Need some quick odds on the week’s biggest storylines? (“Need” might be an overstatement; kind of want?) You’ve come to the right place. Let’s run through the newsworthiest happenings and transpirings from the world of sports, entertainment, and politics from the last seven days.
Playoffs in both the NBA and NHL have taken over most of the televisions in America (and Canada), with point battles, unbeaten streaks, overtimes and sadly concussions dominating headlines. Even golf is making news with the return of Dustin Johnson, who hasn’t played since being forced to pull out of the Masters last month.
But let’s not forget about the forgotten … namely Jay Cutler. Cutler has been on the hunt for a new NFL team, but no one has taken the bait. That is, until now … kind of. Fox (the TV channel) has brought Cutler on as a color commentator. He’s a face every football fan knows and one most love to hate. Will that equal big ratings for Fox?Curiosity, alone, should pull in some viewers. How will one of the most glum people in sports fare when he’s forced to smile for the camera?
Here are the odds on both Cutler’s TV career and everything else that is keeping me distracted.
Isaiah Thomas, Boston: 2/3
John Wall, Washington: 6/1
James Harden, Houston: 7/1
LeBron James, Cleveland: 7/1
Steph Curry, Golden State: 19/1
In the first round, Russell Westbrook put up 51 points. In the second, Isaiah Thomas two-upped him with 53, a playoff career high. And he did it just two days after undergoing six hours of surgery on his mouth after being hit in the jaw with an elbow.
Thomas’ 53 points puts him third on the all-time single-game playoff points list behind Michael Jordan and Allen Iverson, who both had 54-point nights.
Will we see more of that kind of brilliance from Thomas or others? Probably not; there’s a reason Michael Jordan/Allen Iverson haven’t been kicked off their perch.
While we’ve seen other monster games this playoffs (like a 40-point night from John Wall), you can generally expect lower PPG totals from big names. As games get more intense, fatigue will start to set in.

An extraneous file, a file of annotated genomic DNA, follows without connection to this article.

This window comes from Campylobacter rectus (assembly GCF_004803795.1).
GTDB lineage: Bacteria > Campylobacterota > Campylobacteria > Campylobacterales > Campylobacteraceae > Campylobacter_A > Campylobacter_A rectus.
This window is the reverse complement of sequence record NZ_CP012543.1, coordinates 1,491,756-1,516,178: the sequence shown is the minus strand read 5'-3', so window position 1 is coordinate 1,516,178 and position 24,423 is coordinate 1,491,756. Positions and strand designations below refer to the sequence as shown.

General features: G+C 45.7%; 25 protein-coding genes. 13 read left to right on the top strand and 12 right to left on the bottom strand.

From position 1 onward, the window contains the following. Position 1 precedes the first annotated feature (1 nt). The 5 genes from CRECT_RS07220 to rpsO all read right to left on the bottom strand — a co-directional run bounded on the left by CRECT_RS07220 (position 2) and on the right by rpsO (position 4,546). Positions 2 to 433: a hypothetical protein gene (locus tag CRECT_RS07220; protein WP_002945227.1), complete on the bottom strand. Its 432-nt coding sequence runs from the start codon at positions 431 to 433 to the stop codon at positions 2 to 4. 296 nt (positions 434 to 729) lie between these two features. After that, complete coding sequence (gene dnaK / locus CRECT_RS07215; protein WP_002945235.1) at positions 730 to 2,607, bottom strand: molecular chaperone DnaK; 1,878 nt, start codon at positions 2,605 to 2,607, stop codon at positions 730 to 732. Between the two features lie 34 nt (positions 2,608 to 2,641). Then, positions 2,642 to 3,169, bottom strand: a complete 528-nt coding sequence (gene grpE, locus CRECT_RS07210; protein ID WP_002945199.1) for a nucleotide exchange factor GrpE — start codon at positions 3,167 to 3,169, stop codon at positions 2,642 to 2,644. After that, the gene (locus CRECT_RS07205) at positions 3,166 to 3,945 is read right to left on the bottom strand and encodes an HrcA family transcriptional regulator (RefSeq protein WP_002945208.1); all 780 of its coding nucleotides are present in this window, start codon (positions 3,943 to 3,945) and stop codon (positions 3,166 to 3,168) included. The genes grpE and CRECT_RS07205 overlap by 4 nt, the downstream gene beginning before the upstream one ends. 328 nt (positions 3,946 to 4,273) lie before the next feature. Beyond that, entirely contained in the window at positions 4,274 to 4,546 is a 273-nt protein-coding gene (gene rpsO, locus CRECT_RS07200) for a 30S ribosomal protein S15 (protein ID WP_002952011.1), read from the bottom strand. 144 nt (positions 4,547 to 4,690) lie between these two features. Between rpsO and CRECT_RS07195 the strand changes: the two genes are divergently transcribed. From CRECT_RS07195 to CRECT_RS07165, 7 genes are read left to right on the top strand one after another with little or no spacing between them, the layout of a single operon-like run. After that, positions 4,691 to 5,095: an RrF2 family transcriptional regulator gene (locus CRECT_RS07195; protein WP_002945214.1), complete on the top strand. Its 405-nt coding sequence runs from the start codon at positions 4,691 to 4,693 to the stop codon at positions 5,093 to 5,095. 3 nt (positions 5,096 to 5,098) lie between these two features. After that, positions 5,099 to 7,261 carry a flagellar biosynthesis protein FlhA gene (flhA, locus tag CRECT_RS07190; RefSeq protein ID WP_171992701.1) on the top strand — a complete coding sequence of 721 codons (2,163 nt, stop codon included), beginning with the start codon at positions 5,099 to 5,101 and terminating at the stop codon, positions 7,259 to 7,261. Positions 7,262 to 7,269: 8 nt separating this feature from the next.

That said, James Harden has the ability to challenge Thomas, but his second-round numbers are down, playing the stingier Spurs.
So while it is kind of cheating since Thomas already put up his monster night, I can’t see anyone else sinking more than that in this year’s playoffs.
Any hockey fan would agree it was disappointing to see Sid the Kid leave Game 3 against the Caps with a concussion. Crosby sat out Game 4, but took part in a full practice with the team Friday. Afterwards he said “when it’s time, I’ll be ready.” Pens coach Mike Sullivan called him “day-to-day,” which pretty much means he’ll return soon.
The problem is that Crosby has dealt with so many concussions, so the team doesn’t want to push him. Being the poster boy for the NHL doesn’t help. With a million eyes on Crosby, it would be bad optics for both himself and the sport if he returns too soon. Gone are the days when we praise the toughness of players who battle through head injuries. One wrong move can cut short a career far too early.
Not being on an NFL roster isn’t stopping Jay Cutler from ensuring his lovable visage remains on TV. The new Fox color commentator will start in a three-man booth, giving him the chance to get comfortable. That paradigm also saves Fox’s butt if Cutler decides to head back down to the field to play, which is a definite possibility.
Cutler made it clear he’s not retiring. It sure sounds like, if the right opportunity opens up, he’d be all ears. Hanging out in the broadcast booth is just his way of staying connected to the game until a team needs him. We’ve seen in recent years how important it is to have a competent backup (cough cough 2015 Cowboys). Yet, a few potential contenders are heading into 2017 with no QB depth (cough cough Cardinals, Colts, Bills). Maybe Cutler will have all his equipment on hand in the booth in case a QB goes down during a game he’s calling!
Dustin Johnson returned to play at the Wells Fargo Championship following a month of recovery. As you probably remember, Johnson was forced to withdraw from the Masters last month after falling down the stairs of his rental home on the eve of the major. The world number one didn’t practice much over the last 30 days, but in his first round back, he shot two-under 70, putting him in contention.
While his first round was a success, will we see the same Johnson that got the golf world so excited earlier this year? Prior to the Masters debacle, the 32 year-old had three consecutive tournament wins.
Three majors remain on the calendar, and his best bet is to repeat as US Open champ. That was his first major victory after finishing the last two years second and tied for fourth, respectively. He also usually plays fairly well at The Open, but the PGA Championship will likely be a wash.
Photo credit: Mike Morbeck (flickr) [http://creativecommons.org/licenses/by-sa/2.0], via Wikimedia Commons
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